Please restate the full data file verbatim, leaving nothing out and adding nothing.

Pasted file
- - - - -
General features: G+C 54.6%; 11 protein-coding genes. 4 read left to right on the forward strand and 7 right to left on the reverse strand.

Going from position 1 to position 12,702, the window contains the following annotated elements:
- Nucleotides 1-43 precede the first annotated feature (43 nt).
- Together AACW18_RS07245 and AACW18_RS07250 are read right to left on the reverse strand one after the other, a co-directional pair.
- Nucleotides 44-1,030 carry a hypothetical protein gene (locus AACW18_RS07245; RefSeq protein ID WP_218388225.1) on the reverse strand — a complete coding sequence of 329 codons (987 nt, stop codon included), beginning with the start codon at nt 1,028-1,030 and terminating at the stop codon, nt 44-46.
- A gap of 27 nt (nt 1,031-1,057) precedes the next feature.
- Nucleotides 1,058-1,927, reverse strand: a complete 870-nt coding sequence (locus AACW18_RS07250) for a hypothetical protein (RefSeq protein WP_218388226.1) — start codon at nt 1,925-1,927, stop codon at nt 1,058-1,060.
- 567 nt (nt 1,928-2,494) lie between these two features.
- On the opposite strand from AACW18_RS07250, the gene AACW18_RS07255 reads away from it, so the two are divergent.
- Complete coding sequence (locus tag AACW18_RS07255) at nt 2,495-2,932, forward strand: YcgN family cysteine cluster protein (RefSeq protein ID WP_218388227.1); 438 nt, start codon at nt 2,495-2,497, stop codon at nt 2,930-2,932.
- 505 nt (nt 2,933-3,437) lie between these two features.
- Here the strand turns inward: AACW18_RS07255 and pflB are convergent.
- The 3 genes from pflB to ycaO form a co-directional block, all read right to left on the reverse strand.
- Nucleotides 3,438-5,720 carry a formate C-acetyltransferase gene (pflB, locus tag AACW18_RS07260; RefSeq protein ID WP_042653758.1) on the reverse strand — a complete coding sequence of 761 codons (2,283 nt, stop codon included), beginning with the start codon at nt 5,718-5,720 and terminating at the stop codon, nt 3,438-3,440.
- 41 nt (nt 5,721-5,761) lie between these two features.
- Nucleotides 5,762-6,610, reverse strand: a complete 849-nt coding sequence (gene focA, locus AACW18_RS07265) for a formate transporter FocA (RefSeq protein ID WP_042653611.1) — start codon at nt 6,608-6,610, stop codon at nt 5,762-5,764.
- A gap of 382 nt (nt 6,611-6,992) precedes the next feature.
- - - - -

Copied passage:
General features: G+C 54.6%; 11 protein-coding genes. 4 read left to right on the forward strand and 7 right to left on the reverse strand.

Going from position 1 to position 12,702, the window contains the following annotated elements:
- Nucleotides 1-43 precede the first annotated feature (43 nt).
- Together AACW18_RS07245 and AACW18_RS07250 are read right to left on the reverse strand one after the other, a co-directional pair.
- Nucleotides 44-1,030 carry a hypothetical protein gene (locus AACW18_RS07245; RefSeq protein ID WP_218388225.1) on the reverse strand — a complete coding sequence of 329 codons (987 nt, stop codon included), beginning with the start codon at nt 1,028-1,030 and terminating at the stop codon, nt 44-46.
- A gap of 27 nt (nt 1,031-1,057) precedes the next feature.
- Nucleotides 1,058-1,927, reverse strand: a complete 870-nt coding sequence (locus AACW18_RS07250) for a hypothetical protein (RefSeq protein WP_218388226.1) — start codon at nt 1,925-1,927, stop codon at nt 1,058-1,060.
- 567 nt (nt 1,928-2,494) lie between these two features.
- On the opposite strand from AACW18_RS07250, the gene AACW18_RS07255 reads away from it, so the two are divergent.
- Complete coding sequence (locus tag AACW18_RS07255) at nt 2,495-2,932, forward strand: YcgN family cysteine cluster protein (RefSeq protein ID WP_218388227.1); 438 nt, start codon at nt 2,495-2,497, stop codon at nt 2,930-2,932.
- 505 nt (nt 2,933-3,437) lie between these two features.
- Here the strand turns inward: AACW18_RS07255 and pflB are convergent.
- The 3 genes from pflB to ycaO form a co-directional block, all read right to left on the reverse strand.
- Nucleotides 3,438-5,720 carry a formate C-acetyltransferase gene (pflB, locus tag AACW18_RS07260; RefSeq protein ID WP_042653758.1) on the reverse strand — a complete coding sequence of 761 codons (2,283 nt, stop codon included), beginning with the start codon at nt 5,718-5,720 and terminating at the stop codon, nt 3,438-3,440.
- 41 nt (nt 5,721-5,761) lie between these two features.
- Nucleotides 5,762-6,610, reverse strand: a complete 849-nt coding sequence (gene focA, locus AACW18_RS07265) for a formate transporter FocA (RefSeq protein ID WP_042653611.1) — start codon at nt 6,608-6,610, stop codon at nt 5,762-5,764.
- A gap of 382 nt (nt 6,611-6,992) precedes the next feature.